1983 was marked by branches forming in the game industry, some dead ends, and a leaning toward espionage. TSR’s acquisition of SPI’s assets (not its debts and liabilities) allowed TSR to ignore the ‘lifetime guarantee’ of SPI subscriptions, alienating many of TSR’s potential customer base. Also during this time, the weakening presence of wargames in the market was further promoted by the elimination of wargame magazines, save for Strategy & Tactics. This was a busy year for TSR, with the company breaking into four separate entities: TSR Inc (primary), TSR International, TSR Ventures, and TSR Entertainment.
Even with the soft market, Warhammer Fantasy was released, bringing a darkly comedic, gothic, yet Tolkenesque wargaming fantasy world alive. This was Games Workshop spiritual successor to the Reaper game that was published in 1981 (as a second edition). Where Reaper was designed for 30 models on the table, Warhammer was designed to manage many more.
World of Greyhawk boxed set expanded the world and its deities introduced in Supplement I: Greyhawk (1975); as well as various Greyhawk-inspired spells, and 10 modules published in the late 70’s, the folio edition released in 1980. The boxed set spawned additional modules and Dragon magazine articles.
Polyhedron magazine shifts from quarterly release to bi-monthly releases.
James Bond 007 was released by Victory Games, moving on to become the most popular of the espionage-based game systems. The custom system used d6 and d10 dice, providing low rolls with better quality outcomes against an Ease Factor. Hero Points further allow a player to perform ‘cinematic’ or ‘unlikely’ stunts, allowing a player to adjust the outcome of an Ease Factor roll by one step.
Mercenaries, Spies and Private Eyes first edition, published by Flying Buffalo, Inc. The game system was based upon a Tunnels and Trolls derivative, using an attribute plus skill ‘saving throw’ coupling. Further rules are added to include modern weapons and martial art combat. This game is often considered to be “one of those ‘I can’t figure out why it wasn’t more popular’ kind of games” (as per editor Scott Haring).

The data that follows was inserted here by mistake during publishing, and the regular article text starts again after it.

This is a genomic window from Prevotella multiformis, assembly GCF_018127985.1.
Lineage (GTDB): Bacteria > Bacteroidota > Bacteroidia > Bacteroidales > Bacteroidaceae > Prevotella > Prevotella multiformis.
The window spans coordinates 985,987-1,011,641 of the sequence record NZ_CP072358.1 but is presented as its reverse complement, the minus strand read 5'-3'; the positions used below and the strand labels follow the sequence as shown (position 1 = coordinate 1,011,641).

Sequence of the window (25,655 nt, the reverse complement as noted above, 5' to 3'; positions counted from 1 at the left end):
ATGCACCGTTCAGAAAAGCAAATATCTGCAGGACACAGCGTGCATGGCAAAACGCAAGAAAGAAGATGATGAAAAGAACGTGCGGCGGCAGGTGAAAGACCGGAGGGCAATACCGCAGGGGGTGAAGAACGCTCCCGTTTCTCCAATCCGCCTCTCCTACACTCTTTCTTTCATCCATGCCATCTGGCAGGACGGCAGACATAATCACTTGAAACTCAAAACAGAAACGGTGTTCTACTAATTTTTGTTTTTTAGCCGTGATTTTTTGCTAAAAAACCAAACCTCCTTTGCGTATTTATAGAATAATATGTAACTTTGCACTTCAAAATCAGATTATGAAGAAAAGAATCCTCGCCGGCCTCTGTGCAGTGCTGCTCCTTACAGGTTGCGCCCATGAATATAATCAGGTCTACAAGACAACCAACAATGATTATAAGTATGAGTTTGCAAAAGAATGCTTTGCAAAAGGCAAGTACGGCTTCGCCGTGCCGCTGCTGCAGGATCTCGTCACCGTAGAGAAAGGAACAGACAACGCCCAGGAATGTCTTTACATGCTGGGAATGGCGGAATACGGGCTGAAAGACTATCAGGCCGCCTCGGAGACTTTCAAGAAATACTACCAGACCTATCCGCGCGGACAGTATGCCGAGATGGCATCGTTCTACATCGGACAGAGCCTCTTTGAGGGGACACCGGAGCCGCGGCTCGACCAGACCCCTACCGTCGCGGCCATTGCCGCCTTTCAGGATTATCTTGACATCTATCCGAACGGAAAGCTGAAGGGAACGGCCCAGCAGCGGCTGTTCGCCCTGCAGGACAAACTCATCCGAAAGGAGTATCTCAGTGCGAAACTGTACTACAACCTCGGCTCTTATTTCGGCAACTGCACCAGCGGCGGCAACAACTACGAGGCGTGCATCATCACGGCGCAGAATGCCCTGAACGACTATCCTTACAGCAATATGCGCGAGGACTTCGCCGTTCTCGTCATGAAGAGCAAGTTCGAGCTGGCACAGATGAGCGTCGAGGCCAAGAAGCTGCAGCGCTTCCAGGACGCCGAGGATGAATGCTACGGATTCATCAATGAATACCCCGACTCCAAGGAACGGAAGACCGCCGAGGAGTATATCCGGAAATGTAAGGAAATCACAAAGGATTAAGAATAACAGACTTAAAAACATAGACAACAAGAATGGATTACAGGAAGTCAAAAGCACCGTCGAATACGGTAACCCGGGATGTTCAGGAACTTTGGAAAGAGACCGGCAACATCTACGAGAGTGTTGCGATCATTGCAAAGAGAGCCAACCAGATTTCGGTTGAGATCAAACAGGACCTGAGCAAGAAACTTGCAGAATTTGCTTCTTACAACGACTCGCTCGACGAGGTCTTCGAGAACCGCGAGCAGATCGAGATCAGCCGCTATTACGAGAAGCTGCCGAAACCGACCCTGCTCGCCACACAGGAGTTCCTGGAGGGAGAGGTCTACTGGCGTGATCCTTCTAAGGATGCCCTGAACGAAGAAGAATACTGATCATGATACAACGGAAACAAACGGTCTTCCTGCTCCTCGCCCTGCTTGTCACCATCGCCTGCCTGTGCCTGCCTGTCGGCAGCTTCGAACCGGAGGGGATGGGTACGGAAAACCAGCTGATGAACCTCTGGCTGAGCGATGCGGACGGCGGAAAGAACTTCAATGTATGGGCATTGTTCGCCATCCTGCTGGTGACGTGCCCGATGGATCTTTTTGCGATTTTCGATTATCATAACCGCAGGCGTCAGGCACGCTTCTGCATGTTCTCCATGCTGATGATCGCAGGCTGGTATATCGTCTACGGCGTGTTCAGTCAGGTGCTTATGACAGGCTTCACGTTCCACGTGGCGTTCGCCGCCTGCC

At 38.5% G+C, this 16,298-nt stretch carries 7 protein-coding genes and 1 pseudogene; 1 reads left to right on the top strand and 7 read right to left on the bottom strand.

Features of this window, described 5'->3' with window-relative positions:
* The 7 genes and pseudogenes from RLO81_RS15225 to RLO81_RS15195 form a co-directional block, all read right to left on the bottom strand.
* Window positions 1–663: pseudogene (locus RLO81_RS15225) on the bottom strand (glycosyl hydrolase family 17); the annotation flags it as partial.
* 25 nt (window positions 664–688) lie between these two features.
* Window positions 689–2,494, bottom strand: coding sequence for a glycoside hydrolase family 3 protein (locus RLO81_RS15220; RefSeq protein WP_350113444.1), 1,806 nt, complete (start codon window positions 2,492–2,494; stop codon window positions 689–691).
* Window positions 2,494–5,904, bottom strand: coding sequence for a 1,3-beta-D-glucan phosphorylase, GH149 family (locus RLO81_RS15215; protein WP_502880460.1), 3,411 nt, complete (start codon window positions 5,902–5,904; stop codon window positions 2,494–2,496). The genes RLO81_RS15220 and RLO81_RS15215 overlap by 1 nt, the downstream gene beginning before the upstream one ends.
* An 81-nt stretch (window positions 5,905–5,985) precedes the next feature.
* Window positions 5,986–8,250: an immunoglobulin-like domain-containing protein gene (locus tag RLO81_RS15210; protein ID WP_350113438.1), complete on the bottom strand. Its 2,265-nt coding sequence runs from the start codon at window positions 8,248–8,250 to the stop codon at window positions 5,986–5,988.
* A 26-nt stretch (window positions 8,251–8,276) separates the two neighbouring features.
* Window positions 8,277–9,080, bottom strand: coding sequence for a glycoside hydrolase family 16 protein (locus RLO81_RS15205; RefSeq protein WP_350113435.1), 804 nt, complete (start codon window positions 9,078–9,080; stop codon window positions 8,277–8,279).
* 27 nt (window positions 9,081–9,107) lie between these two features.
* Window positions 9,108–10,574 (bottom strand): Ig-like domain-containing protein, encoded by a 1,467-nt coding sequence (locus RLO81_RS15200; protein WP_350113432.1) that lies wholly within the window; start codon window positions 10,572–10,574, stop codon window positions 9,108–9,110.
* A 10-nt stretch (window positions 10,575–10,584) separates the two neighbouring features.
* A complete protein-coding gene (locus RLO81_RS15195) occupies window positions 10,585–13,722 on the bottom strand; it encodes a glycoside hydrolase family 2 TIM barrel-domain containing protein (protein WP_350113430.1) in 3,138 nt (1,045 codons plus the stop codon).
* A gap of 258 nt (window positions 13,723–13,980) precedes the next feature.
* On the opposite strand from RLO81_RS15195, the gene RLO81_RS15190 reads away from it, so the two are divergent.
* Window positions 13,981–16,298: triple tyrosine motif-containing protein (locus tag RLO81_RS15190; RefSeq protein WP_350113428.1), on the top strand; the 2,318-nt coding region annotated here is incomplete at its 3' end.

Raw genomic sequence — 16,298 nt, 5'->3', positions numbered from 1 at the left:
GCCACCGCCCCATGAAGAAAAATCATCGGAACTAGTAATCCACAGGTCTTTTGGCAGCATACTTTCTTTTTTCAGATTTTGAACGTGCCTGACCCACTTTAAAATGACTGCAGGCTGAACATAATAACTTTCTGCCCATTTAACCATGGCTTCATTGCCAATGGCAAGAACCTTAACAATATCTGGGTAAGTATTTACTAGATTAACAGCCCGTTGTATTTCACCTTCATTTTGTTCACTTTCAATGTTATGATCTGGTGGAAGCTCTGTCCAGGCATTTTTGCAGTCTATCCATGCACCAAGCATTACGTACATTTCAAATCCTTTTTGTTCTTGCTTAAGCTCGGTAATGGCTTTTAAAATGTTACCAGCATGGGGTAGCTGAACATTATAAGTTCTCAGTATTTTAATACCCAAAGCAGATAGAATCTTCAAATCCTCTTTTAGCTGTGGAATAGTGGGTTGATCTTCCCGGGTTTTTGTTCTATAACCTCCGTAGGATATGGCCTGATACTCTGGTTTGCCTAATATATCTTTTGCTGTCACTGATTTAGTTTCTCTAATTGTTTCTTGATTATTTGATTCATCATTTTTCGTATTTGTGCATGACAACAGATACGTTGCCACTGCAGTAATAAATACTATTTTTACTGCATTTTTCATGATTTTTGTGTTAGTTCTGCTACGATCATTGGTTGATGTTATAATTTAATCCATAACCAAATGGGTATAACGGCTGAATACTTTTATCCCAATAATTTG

Superworld, published by Chaosium, using the Basic Role-Playing system. The game was popular with a group in Albuquerque who was game mastered by George R.R. Martin, eventually releasing their concept in the form of the Wild Cards book series.
The Palladium Role-Playing Game was published by Palladium Books, using the Megaversal system. This game system, as a second-edition release, introduces -.C.C. (-varied- Character Class instead of ‘class’). The C.C. unlocks a variety of powers, skills, and attributes that are further improved by the leveling system.
Star Trek 2e was released this year by FASA, along with numerous supplements.
Chivalry & Sorcery 2e was released by Fantasy Games Unlimited. This was a box set, containing three rule booklets. Skills were introduced, and mass combat was removed. Like its previous edition, the political, economic, and military elements of a Tolkenesque Middle Age provides a strong sense of realism.
Pacesetter Games based in
took form as TSR employees began leaving the mother ship, with the planned publication of two roll-playing games for the upcoming year… Delavan WI